Photo by Marlowe Mason
At a recent panel discussion at the Brecht Forum on the Wall St. financial crisis, from right, Naomi Klein, Arun Gupta, Frances Fox Piven, Doug Henwood and Chris Hayes.
Fathoming the financial crisis at the Brecht Forum
By Casey Samulski
The Web site’s introduction opens with the words of playwright Bertolt Brecht: “Everything changes.” Like the economy, for one.
Even for those unfamiliar with the playwright’s work, prominent quotations on the Brecht Forum’s Web site from Marx’s “Das Kapital” should leave no room for error when guessing which direction its politics lean. However, now perhaps for the first time, the forum and its contributors are not just being taken as a bastion of leftist intellectualism in the city, but rather, something much more: scarily prescient.
The crisis on Wall St. and the subsequent bailout have become the subject of much discussion and speculation over at 451 West St., at Bank St., home of the forum, and while the debaters strive to ground theory in reality, for many New Yorkers this reality has already become a painful one.
The Brecht Forum was founded in 1975 as the New York Marxist School. It moved into the Westbeth complex three years ago, where it occupies the ground floor of the former Serge’s Gym. The forum hosts more than 250 events each year, including Theater of the Oppressed Laboratory and the Institute for Popular Education. A discussion panel on Oct. 6 titled “An Offer We Can’t Refuse?” on the Wall St. crisis included such leading leftist intellectuals as Naomi Klein, Arun Gupta, Frances Fox Piven, William Greider and Doug Henwood.
In interviews with The Villager, none of the above panelists seemed particularly taken aback by the string of failures still shaking the financial markets. Each spoke of this outcome as something nearly inevitable — the trick, one might say, lies in reading the harbingers of its coming.
Gupta, an investigative journalist, called the near collapse part of a trend that dates back to the start of the Reagan presidency. He cited “The Gipper” as the beginning of the shift in America “from production-based consumption to debt-driven consumption.”
Gupta suggested watching the rise of the credit-card industry from the Reagan era onward: Debt had become the new purchasing power, fueling the average American. And this growing debt, one way or the other, had to be paid for.
Gupta also talked about the equity-based consumption of the ’90s, funding the Internet boom and bust. The housing bubble, he argued, was the next logical extension. And the numbers were even more mind-boggling for this go-round.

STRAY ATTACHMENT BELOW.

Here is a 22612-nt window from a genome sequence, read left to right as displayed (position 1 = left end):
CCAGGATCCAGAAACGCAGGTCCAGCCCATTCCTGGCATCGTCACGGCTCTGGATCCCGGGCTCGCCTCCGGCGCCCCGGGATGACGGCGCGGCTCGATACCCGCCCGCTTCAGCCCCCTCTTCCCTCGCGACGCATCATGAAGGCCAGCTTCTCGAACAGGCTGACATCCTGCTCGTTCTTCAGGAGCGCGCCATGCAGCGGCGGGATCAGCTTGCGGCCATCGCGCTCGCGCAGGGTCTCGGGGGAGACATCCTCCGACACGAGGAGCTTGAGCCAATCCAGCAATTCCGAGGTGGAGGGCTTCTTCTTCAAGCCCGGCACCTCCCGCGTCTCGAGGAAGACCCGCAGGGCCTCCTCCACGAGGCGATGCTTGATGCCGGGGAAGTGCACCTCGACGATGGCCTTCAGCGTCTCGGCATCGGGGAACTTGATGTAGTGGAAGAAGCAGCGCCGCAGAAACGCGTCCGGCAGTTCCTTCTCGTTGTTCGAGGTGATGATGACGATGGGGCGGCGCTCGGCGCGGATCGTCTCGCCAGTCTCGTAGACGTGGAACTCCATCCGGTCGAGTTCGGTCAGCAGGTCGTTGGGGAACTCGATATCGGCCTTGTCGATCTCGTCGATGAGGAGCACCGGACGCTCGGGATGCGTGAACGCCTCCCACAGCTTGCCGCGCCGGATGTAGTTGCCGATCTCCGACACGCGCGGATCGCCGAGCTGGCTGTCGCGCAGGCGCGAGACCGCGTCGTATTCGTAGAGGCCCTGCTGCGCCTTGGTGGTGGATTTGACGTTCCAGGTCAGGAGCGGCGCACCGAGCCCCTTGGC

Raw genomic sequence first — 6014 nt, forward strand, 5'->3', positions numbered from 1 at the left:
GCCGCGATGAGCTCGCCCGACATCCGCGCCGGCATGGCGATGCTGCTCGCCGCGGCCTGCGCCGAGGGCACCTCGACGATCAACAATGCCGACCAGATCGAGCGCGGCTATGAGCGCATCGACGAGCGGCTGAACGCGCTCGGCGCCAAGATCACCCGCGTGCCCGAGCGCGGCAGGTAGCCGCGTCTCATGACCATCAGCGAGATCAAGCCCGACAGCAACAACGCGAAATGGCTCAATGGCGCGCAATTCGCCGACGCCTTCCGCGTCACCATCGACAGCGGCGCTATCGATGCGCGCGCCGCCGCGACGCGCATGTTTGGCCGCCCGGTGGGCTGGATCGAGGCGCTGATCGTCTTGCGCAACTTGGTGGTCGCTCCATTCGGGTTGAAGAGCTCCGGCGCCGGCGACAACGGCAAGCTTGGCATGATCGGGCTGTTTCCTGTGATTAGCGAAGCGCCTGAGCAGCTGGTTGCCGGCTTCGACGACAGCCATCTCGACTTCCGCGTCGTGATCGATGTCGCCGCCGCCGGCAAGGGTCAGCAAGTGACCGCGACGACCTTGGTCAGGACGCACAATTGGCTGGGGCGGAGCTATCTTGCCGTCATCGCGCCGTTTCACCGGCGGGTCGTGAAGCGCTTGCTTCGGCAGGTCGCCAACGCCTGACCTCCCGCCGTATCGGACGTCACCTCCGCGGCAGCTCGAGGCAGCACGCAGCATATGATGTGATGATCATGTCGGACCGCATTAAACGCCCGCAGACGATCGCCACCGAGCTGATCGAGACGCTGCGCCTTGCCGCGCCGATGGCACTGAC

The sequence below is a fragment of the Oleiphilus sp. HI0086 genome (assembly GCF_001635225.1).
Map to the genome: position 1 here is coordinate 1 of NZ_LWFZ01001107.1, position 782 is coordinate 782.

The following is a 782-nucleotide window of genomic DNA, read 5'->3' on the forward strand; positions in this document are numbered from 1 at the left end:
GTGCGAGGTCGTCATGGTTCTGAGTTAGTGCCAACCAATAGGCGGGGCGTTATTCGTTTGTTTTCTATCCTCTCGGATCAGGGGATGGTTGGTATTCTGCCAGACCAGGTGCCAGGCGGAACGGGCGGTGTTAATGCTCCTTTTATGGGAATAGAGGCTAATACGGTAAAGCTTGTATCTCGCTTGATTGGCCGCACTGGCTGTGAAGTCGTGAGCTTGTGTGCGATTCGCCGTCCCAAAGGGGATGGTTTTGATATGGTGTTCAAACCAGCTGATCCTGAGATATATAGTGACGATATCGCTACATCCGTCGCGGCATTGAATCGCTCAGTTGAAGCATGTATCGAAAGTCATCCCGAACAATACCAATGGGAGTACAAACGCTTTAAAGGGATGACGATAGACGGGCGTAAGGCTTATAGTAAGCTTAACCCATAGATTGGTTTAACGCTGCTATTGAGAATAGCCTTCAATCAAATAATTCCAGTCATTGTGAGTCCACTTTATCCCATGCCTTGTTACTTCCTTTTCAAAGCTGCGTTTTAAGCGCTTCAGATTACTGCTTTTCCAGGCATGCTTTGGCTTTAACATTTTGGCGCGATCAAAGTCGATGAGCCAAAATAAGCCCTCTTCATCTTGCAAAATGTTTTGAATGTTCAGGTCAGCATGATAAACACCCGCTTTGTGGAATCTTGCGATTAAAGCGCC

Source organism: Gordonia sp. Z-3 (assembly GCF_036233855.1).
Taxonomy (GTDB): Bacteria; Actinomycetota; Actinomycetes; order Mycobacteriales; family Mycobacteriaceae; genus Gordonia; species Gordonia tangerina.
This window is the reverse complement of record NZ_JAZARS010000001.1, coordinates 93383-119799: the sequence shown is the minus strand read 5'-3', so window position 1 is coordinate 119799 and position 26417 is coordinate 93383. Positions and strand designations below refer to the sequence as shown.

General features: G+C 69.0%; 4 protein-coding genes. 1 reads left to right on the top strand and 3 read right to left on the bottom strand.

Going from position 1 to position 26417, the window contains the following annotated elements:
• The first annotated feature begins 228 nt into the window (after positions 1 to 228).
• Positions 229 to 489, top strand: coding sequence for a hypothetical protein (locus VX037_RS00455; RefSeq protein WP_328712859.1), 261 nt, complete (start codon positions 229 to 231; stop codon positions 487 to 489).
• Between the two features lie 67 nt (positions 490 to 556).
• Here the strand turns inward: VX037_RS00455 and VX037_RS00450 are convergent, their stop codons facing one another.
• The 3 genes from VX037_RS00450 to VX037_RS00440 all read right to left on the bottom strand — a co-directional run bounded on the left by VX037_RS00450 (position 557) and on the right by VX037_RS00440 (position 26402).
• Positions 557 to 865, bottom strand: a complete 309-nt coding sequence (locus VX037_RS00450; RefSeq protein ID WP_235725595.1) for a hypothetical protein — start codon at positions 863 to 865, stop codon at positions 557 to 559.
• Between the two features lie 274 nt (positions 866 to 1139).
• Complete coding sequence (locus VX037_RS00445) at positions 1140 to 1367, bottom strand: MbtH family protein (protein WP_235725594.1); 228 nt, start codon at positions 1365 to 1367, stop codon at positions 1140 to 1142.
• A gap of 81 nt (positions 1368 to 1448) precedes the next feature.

He cited Americans using home equity for “$3 hundred billion to $4 hundred billion per year to fund consumption” between 2004 and 2006. Leveraging figures like that, the damage that’s been done to the sub-prime loan industry thus far seems almost a light consequence (home foreclosures notwithstanding.)
Of course, it’s also these sorts of figures that make the unappealing $700 billion bailout seem like a reasonable course of action. And with Obama coming to power, perhaps there is the will to repair these problems?
Not so, says Piven, author and professor. Piven, who teaches at the CUNY Graduate Center, said the crisis was being used by the high-powered firms involved to “to stick the public” for their own dangerous investing.
“The election of Obama doesn’t really change that,” she said.
Former John McCain campaign adviser Phil Gramm helped deregulate the derivative markets during the Clinton administration, using the same tools Warren Buffett would later call “financial weapons of mass destruction,” the same mechanisms that led Lehman Brothers to bankruptcy and Buffett’s own AIG to a $70 billion rescue by the taxpayers. Thus, the legacy of these problems draws from decisions made by both Democratic and Republican presidencies.
So while Piven saw parallels between F.D.R.’s ascendancy and Obama’s, she said the only way to garner “a second New Deal” and a way out of the mess would be “if [Americans] become defiant and threaten the operations of major businesses.”
It was this kind of outcry during the run-up to F.D.R.’s first term, the growing chaos under President Hoover, she said, that spurred the new president into action.
Right now, there simply isn’t the right atmosphere for that kind of uproar.
“More than half the country are intoxicated, delighted [with Obama],” Piven said. But people who think everything is going to be O.K. when he takes office “are in for a disappointment,” she said.
The problem, as more specifically addressed by the panelists, isn’t that the bailout is happening — the consensus among panelists was that the bailout was necessary given the severity of the failures. The problem lies, according to David Harvey, in how that bailout is being used.